Patterns in Piggy are regular expressions of parenthesized expressions that represent trees. The conversion of the regular expressions to a finite state automaton is easy (via Thompson’s Construction), but the resulting automaton for the pattern may not work for an important reason: patterns that specify attributes and children of an AST node have an implicit “…” between each attribute or child pattern. While it’s possible to introduce additional states to recognize “…” between each attribute or child node in the pattern, the resulting automaton is ambiguous. For every input AST node, any attribute or child AST node can mismatch a “sub-pattern”, but can still match the complete pattern.Continue reading
This is the next entry in the series on program transformation systems. This article describes ROSE, a compiler system for C, C++, Java, Python, PHP source code. It has been in development since 2000 and is actively being developed to this day. ROSE was developed at the Lawrence Livermore National Laboratory.Continue reading
A few months ago, I started to migrate some of my websites to DigitalOcean because the cost of a virtual server is $5/mo. So, I moved CodingGorilla.com to the new host. (Note, a long story, but the name came from an old boss, who saw I have the patience of a saint and attention to minute details, the traits of any good programmer.)
Unfortunately, the website has been painfully slow because I was told that you should keep your database and web server on separate hardware. This may be fine for large corps which have their servers on a fast LAN, but this was the wrong advice for a blog. I moved the MySQL database to the web server, and now the website works ~100x faster. Adage for the day: Believe half of what you see and nothing of what you hear.
Incidentally, the tool which I used to find this problem is Query Monitor by John
For the last two weeks, I’ve trying to write Piggy patterns to construct a symbol table from a Java AST. Patch after patch, I’d change the pattern matching code to “fix” something that wasn’t working. Unfortunately, I finally wrote a pattern that broke the camel’s back, “< classBodyDeclaration < modifier >* <
So, I decided to rewrite the engine the way it should have been done: using an NFA. It’s so far taken a week or so, but it turns that the pattern matcher is much cleaner, and likely faster. In addition, the output engine–which executes the code blocks in the pattern–is also much cleaner. I’ll try to see if I can combine the patterns together in one automaton.
I really should have known better than to approach the tree regular expression matching problem following what other people did, using a top-down recursive recognizer. Live and learn. Always follow a clean, clear theory instead of just hacking.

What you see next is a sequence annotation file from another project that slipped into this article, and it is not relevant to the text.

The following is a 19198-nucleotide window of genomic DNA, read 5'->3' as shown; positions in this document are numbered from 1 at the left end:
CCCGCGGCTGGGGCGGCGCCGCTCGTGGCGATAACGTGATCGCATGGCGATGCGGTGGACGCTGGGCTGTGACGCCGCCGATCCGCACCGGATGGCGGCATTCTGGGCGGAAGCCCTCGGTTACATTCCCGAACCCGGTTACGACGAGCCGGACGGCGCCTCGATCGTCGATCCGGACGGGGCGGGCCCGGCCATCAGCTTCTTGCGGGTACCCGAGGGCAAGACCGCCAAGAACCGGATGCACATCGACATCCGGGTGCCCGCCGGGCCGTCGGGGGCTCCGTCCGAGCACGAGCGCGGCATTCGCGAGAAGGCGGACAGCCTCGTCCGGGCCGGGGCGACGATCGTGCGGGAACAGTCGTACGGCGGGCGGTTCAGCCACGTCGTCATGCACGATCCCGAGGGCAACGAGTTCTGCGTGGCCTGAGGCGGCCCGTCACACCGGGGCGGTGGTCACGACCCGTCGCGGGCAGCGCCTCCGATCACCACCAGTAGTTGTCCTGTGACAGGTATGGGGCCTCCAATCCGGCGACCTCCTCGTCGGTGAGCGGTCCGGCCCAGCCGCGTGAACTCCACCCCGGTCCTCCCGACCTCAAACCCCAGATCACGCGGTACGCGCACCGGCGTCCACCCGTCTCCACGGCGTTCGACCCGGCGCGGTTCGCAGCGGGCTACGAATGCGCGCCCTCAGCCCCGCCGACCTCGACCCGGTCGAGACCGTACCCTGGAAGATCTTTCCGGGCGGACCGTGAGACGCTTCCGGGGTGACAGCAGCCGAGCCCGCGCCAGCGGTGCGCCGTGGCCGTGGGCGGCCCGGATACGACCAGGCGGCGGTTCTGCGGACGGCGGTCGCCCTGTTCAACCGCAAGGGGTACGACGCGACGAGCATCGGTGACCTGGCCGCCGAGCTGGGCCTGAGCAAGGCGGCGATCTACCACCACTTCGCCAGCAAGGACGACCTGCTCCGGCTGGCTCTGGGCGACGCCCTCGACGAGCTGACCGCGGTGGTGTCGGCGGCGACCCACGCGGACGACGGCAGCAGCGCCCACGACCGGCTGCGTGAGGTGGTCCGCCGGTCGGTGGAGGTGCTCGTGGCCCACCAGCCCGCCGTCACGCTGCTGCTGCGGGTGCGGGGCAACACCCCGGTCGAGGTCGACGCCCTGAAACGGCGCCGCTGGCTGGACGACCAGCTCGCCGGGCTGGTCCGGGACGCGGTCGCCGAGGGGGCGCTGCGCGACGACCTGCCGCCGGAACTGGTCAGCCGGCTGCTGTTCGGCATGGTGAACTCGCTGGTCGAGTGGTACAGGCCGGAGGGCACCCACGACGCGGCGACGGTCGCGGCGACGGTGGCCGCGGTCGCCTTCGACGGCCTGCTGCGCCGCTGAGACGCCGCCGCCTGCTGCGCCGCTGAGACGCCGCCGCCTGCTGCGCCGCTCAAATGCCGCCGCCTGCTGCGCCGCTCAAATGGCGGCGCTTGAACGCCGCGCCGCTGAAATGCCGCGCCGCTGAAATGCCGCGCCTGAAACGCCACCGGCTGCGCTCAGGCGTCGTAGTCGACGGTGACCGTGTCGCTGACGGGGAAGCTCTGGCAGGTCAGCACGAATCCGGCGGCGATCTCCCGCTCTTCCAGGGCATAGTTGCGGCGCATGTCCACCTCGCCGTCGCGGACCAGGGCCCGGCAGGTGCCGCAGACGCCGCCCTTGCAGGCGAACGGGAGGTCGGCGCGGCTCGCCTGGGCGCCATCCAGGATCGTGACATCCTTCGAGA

Due to my work on Piggy, I’m starting to do a thorough review of the literature on program transformation systems, how Piggy relates to prior research, and what improvements I can make to Piggy. Note, a good list to start from is in Wikipedia: ASF+SDF, CIL (for C), Coccinelle (for C), DMS, Fermat, Spoon (for Java), Stratego/XT, TXL). This is the first entry in the series, on Coccinelle, a system that modifies
No ifs, ands, or buts, news about Net Standard may be old and stale, but one thing still applies: As Steve Martin would say, “What the hell is that?” Believe it or not, I started writing this entry years ago, a few months after Net Standard first came out. I had hoped that if I just write about it, I’d somehow stumble across what the hell it is. But, I didn’t get anywhere because most people don’t know what the hell they’re talking about. Fast forward to now.
One further refinement to Piggy is required before I make a release of the tool: a wrapper to get the tool under MSBuild. Like the Antlr4BuildTasks wrapper I forked from Antlr4cs, I want Piggy to work seamlessly during the build of a C# project that uses a native library. My plan is for C# projects to contain the Piggy templates required to generate the declarations for C# of the interface needed by the project. Required by the user would be a template for Piggy and C++ file for the Clang compiler. During a build, the Piggy tool would run and produce C# output in the build directory, compiled and linked with the project. So, instead of users writing the DllImport decls to work with a native library, just indicate what you want and let Piggy do the rest. The build tool would be released to NuGet, and would contain the Clang serializer, the Piggy tool, the assembly wrapper for the Clang serializer and Piggy, and all the build rules.
It never ceases to amaze me how people can write a huge API and never bother to document how to use it. But, it’s been that way for as long as I can remember, going back 35 years. In my latest adventures, I’ve been trying to compile, link, and run C# code dynamically using Roslyn for Piggy, my transformational system. If you’ve ever used Roslyn in C#, you’ve probably discovered that it can be such a pain in the arse to use because Microsoft gives doc for the API, does give some tutorials, but I can’t find a simple example for compiling, linking, and running C#. I don’t need to know all the details yet, just a starting point framework. Unfortunately, the solution is quite sensitive to whether you use Net Core or Net Framework.